VIDEO: GRUESOME STORY of man who shared cell with every man beheaded by ISIS

VIDEO: GRUESOME STORY of man who shared cell with every man beheaded by ISIS

A first hand account from man who lived to tell the story of his ISIS captivity. A freed ISIS hostage has revealed how he shared a cell with all four men beheaded by the militants in sickening filmed murders.


A freed ISIS hostage has revealed how he shared a cell with all four men beheaded by the militants in sickening filmed murders.

French journalist Nicholas Henin was captured by jihadists in Syria last year and spent nine months in cramped cells alongside other Westerners – including James Foley, Steven Sotloff, David Haines and Alan Henning.Other cellmates included John Cantlie and Peter Kassig – both of whom the militants have since paraded and threatened with murder in chilling propaganda videos.

Despite being released in April, Mr Henin said he still doesn’t feel free of the horrors of his time in captivity – and the murders of his former cellmates brought back ‘brutal’ memories.
Mr Henin told ITV News he spent every minute of every day with his cellmates, sharing every aspect of their lives, and the men became close friends.
‘There is no privacy when you are stuck together in a room for 24 hours a day, seven days a week,’ he said.
‘We were having meals together, sleeping next to each other. We were having discussions about everything: life, hopes, expectations’.
Henin said that the prisoners he became closest to over the nine months were murdered British aid workers David Haines and Alan Henning.

‘Alan Henning was someone who was a total innocent,’ he said. ‘He didn’t go to make any money. Alan was a kind of teddy bear. Always willing to help the others. Giving his life.
‘He decided one day to just give it, to dedicate to the others and these others were a bunch of Muslim friends who wanted, who started this action in Syria and he told us, “I was the only non-Muslim among these people but they were all my friends,”‘.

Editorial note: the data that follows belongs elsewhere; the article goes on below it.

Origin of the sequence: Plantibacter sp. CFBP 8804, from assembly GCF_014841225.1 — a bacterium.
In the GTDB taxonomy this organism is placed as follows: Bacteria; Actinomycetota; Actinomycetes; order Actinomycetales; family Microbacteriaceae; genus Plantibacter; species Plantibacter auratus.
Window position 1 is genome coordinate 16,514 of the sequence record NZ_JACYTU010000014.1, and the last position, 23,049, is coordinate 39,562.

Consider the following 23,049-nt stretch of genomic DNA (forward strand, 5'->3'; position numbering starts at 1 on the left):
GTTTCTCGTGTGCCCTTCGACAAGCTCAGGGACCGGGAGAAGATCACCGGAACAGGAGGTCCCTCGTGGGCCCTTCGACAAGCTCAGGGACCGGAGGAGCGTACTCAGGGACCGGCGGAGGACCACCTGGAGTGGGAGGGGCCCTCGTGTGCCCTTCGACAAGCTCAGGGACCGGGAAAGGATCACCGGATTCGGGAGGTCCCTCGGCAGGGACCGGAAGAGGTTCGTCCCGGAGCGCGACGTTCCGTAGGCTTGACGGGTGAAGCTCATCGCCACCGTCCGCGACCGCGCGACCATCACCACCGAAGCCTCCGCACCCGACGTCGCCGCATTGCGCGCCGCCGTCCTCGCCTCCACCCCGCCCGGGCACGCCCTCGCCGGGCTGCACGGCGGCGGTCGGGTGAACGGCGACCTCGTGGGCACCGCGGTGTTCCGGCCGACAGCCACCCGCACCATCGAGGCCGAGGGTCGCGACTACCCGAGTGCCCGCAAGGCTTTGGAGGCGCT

Mr Haines, he said, had left the RAF ‘because he was fed up… and he dedicated himself to humanitarian action. These people… I find it really immoral to have killed them.’
Henin said the cell he shared with fellow prisoners was so small that the hostages were forced to keep fit by running on the spot.

He also said described how a number of hostages converted to Islam as they felt religion would help them cope with the horrors of captivity at the hands of the so-called Islamic State.
Among these converts was Peter Kassig – the American citizen threatened by the militant known as ‘Jihadi John’ at the end of the sickening footage Alan Henning’s murder.
Mr Henin said the 26-year-old’s conversion to Islam was utterly sincere – not an effort to secure release or special treatment – and he reported seeing him practising the religion ‘as much as he could’ by praying and fasting for Ramadan.

‘When we are first put in the same cell, he told me that he converted at a very early stage in captivity because religion and faith has always been very important to him,’ Mr Henin said, calling Kassig by his adopted Islamic name Abdul-Rahman.
He thought Islam would give him the strength to deal with the difficulties of this captivity,’ he added.

Another fellow-prisoner Mr Henin came across was British journalist John Cantlie, who has since appeared in a number of staged propaganda videos on behalf of ISIS.
Cantlie’s so-called ‘lectures’ involve him being forced to read anti-Western statements from a script while being filmed by his captors.
Mr Henin said: ‘I am optimistic that the lectures the captors asked [Cantlie] to deliver will be a way for him to pay for his life. I hope his captors understand what a good guy he is.’

The memories of his time as a prisoner of ISIS have proven incredibly difficult for the journalist to shake, not least because he still has many friends whose lives remain in the terrorists’ hands.
‘Normally when you are held hostage, the moment of your release you are free. I am not,’ he said.
‘My mind is still somewhere in a cell in Syria and I can very much wake up to the news that one of my former cellmates having been killed and this brings me back months before. It is very brutal’.
However, Mr Henin understands he is one of the lucky few to been freed, saying he cannot begin to comprehend the turmoil experienced by other hostages’ families.
‘To see people taken off the cell to be killed must be extremely hard to them,’ he said.
‘Families always suffer even more than the hostages themselves. The worst thing is not to know anything, and not to be able to do anything. Families deserve a lot of respect and compassion.’

Hopefully this survivor will be able to provide some useful intelligence on ISIS and their operations. It seems hard to imagine that the public is getting the full story about what went into this particular release but it seems clear that ISIS is confident that ineffective leadership in Washington leaves them safe to act like savages.

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